To get specific, right now the Fed reinvests all the proceeds from a matured bond on its balance sheet—but that’s going to change. If the Fed gets $100 million in short-term Treasuries redeemed, right now it simply buys $100 million worth of new Treasuries. But when the Fed stops that reinvestment, that $100 million wouldn’t go back into the bond market, removing a source of demand.

The point is that when the Fed stops reinvesting principal, that will be potentially bond negative/yield positive, and that process needs to be managed very carefully considering the size of the balance sheet ($2.4 trillion in Treasuries, $1.7 trillion in mortgage backed securities).

When Will the Fed Stop Reinvesting All Bond Proceeds? Until last Wednesday, the unanimous answer would have been “2018.” But, following the Minutes, it’s looking more likely that the Fed could begin to end reinvestment of proceeds in December 2017.

Very Hawkish If:… Hawkish If:… Neutral If:… Dovish If:…

The above section is withheld for subscribers—sign up for a free trial to unlock.

What Will the Fed Stop Buying? Right now, the Fed rein-vests proceeds from both Treasuries and Mortgage-Backed Securities (MBS), so the question facing markets is whether the Fed will stop reinvestments in just one of these two securities, or whether it will stop reinvestments in both. Until the Minutes, it was assumed the Fed would only begin halting reinvestments in MBS (that way they could further support Treasuries, the more critically important market).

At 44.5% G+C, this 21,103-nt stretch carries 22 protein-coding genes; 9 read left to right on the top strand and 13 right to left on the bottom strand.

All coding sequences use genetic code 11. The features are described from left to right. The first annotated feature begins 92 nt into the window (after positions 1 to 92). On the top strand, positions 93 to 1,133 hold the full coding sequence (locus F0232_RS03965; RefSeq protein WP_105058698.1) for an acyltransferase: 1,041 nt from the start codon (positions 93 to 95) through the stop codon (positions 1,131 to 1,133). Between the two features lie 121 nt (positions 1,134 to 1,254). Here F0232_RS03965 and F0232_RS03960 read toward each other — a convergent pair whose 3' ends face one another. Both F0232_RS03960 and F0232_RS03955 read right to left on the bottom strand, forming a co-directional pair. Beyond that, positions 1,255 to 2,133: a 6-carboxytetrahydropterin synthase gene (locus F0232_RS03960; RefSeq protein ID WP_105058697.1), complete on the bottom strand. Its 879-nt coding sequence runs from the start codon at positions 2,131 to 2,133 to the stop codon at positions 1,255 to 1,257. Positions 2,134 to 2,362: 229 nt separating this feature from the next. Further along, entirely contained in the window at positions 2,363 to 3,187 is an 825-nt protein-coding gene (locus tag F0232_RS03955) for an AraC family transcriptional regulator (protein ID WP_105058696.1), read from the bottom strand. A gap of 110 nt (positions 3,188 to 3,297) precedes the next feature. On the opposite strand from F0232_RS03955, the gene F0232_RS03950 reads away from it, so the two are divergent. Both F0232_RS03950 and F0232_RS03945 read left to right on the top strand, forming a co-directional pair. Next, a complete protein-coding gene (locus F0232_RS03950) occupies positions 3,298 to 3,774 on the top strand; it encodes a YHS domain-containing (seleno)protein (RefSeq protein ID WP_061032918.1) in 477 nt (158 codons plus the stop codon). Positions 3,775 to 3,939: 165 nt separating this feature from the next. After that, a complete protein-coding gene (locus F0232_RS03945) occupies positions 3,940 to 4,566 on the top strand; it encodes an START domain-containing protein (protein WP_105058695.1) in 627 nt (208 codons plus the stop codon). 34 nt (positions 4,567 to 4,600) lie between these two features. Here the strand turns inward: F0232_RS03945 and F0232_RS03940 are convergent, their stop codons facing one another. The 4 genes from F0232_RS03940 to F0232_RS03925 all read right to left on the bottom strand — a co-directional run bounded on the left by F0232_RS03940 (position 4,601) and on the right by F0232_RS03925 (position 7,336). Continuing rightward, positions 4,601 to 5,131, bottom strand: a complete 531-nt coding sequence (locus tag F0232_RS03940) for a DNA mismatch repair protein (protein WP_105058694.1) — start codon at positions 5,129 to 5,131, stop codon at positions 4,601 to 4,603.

Hawkish If: … Neutral If: …

The above section is withheld for subscribers—sign up for a free trial to unlock.

How Will the Fed Stop Reinvesting Proceeds? The major question here is whether the Fed will slowly reduce the amount of reinvestment gradually, or whether it will just halt reinvestments all together. To illustrate the point, if one week the Fed has $100 million in bonds paying off, will they reinvest $50 of the $100 and reduce that number gradually over time, or will they just not reinvest any of the $100?

Given Fed history, a gradual reduction is what everyone expects; however, in the Minutes they talked about zero reinvestment, and it seems like the Fed is getting a bit antsy to get policy closer to normal.

Hawkish If:… Neutral If:…

The above section is withheld for subscribers—sign up for a free trial to unlock.

Bottom Line

This topic isn’t exactly exciting, and it won’t grab the headlines, but it is shaping up to be one of the bigger market influences in 2017. The reason why is simple: No one knows what’s going to happen to the bond market once the Fed begins to remove itself. On a percentage basis, it’s not like the Fed dominates the daily trading in Treasury markets. Yet sentiment is a funny thing, and the Fed needs to manage the unwind of a $4.1 trillion balance sheet successfully, because the potential for some sort of a market dislocation (especially in the age of algorithms and HFTs) isn’t insignificant. So, please keep this primer as a reference point, because I would be shocked if the Fed balance sheet doesn’t cause some sort of volatility in 2017 (beyond just the Wednesday reversal the news caused last week).